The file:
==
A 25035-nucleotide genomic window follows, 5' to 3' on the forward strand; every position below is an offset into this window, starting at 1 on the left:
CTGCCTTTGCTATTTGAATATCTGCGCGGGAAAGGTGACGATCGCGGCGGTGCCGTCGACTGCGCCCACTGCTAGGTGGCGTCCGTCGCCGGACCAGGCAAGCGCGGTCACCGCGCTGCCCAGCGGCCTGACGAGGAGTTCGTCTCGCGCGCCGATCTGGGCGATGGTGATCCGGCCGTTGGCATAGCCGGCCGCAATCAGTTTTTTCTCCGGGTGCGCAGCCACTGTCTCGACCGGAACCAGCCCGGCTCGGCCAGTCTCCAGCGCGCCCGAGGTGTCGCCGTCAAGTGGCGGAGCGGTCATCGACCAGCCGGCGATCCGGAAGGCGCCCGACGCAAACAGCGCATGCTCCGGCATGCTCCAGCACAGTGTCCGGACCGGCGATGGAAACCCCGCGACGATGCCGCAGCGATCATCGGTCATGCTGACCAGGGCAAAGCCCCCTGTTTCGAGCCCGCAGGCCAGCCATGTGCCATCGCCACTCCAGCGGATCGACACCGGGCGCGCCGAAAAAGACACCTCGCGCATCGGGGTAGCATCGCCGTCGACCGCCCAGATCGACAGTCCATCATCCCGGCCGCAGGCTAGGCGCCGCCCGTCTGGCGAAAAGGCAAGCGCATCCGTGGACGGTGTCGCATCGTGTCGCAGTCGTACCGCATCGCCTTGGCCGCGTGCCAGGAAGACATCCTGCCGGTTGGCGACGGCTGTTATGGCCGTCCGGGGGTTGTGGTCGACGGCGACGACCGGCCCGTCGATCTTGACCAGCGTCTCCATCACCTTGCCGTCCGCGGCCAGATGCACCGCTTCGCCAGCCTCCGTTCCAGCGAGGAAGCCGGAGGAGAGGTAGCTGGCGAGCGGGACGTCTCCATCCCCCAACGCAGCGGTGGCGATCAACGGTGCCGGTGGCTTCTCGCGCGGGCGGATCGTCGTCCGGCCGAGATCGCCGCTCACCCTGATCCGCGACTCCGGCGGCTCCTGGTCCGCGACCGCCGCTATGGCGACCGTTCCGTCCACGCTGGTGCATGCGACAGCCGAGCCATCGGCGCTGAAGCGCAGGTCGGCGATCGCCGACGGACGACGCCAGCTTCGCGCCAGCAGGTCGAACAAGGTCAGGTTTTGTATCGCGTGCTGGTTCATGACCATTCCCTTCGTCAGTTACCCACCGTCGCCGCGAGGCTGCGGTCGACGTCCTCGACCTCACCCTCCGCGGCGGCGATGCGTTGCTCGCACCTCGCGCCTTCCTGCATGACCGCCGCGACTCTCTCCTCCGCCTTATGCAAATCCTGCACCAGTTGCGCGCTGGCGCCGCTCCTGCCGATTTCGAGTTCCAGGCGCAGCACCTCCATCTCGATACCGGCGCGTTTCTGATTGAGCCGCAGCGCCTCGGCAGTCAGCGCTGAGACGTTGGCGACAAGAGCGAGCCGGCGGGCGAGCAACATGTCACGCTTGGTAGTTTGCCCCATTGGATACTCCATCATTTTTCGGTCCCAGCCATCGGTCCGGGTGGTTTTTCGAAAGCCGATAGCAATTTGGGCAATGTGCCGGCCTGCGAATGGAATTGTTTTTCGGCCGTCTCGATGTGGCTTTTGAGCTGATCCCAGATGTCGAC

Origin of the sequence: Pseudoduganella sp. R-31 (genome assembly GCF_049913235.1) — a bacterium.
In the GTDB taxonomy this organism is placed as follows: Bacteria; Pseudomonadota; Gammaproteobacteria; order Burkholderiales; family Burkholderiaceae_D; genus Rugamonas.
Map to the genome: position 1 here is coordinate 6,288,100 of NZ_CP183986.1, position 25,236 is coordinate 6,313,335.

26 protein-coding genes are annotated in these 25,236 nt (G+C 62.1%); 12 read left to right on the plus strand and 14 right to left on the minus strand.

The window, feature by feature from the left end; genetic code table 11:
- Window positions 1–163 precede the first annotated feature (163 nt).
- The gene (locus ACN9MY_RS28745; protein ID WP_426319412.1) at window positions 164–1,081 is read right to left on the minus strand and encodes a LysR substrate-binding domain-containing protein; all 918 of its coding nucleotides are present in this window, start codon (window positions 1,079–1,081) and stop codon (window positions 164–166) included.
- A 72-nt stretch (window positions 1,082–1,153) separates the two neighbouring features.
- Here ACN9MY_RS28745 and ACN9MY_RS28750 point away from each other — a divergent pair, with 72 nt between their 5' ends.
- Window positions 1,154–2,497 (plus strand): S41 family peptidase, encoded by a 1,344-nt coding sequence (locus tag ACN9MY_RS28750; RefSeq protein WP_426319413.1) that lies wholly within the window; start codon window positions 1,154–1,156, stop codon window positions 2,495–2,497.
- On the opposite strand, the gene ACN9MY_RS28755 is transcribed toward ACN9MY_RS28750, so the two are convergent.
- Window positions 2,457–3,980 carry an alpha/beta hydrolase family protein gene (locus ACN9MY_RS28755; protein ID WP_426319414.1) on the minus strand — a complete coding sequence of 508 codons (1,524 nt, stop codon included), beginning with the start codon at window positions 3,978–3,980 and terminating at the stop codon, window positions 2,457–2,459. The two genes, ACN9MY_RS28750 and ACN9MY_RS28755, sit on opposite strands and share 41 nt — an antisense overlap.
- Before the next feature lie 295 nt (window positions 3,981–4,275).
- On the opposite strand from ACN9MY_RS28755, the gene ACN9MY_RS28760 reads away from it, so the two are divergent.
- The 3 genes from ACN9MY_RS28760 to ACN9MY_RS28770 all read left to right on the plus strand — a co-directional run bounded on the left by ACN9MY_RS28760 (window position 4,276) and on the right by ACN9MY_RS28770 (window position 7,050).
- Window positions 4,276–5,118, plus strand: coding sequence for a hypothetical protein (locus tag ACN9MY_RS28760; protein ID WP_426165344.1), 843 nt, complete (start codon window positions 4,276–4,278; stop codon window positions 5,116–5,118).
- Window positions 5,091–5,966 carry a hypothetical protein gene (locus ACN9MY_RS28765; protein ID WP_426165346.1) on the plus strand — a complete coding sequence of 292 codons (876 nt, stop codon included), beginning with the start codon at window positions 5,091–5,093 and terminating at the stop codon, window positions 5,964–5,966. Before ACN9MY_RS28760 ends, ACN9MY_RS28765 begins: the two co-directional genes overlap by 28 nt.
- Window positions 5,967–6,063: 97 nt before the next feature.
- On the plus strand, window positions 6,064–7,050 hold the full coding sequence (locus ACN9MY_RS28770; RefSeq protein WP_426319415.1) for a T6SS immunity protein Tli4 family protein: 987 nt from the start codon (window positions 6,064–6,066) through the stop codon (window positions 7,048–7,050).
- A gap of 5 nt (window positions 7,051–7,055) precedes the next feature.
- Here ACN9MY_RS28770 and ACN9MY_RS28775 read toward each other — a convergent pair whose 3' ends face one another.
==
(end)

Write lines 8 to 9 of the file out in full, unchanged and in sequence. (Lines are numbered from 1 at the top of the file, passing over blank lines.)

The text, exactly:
- Window positions 1–163 precede the first annotated feature (163 nt).
- The gene (locus ACN9MY_RS28745; protein ID WP_426319412.1) at window positions 164–1,081 is read right to left on the minus strand and encodes a LysR substrate-binding domain-containing protein; all 918 of its coding nucleotides are present in this window, start codon (window positions 1,079–1,081) and stop codon (window positions 164–166) included.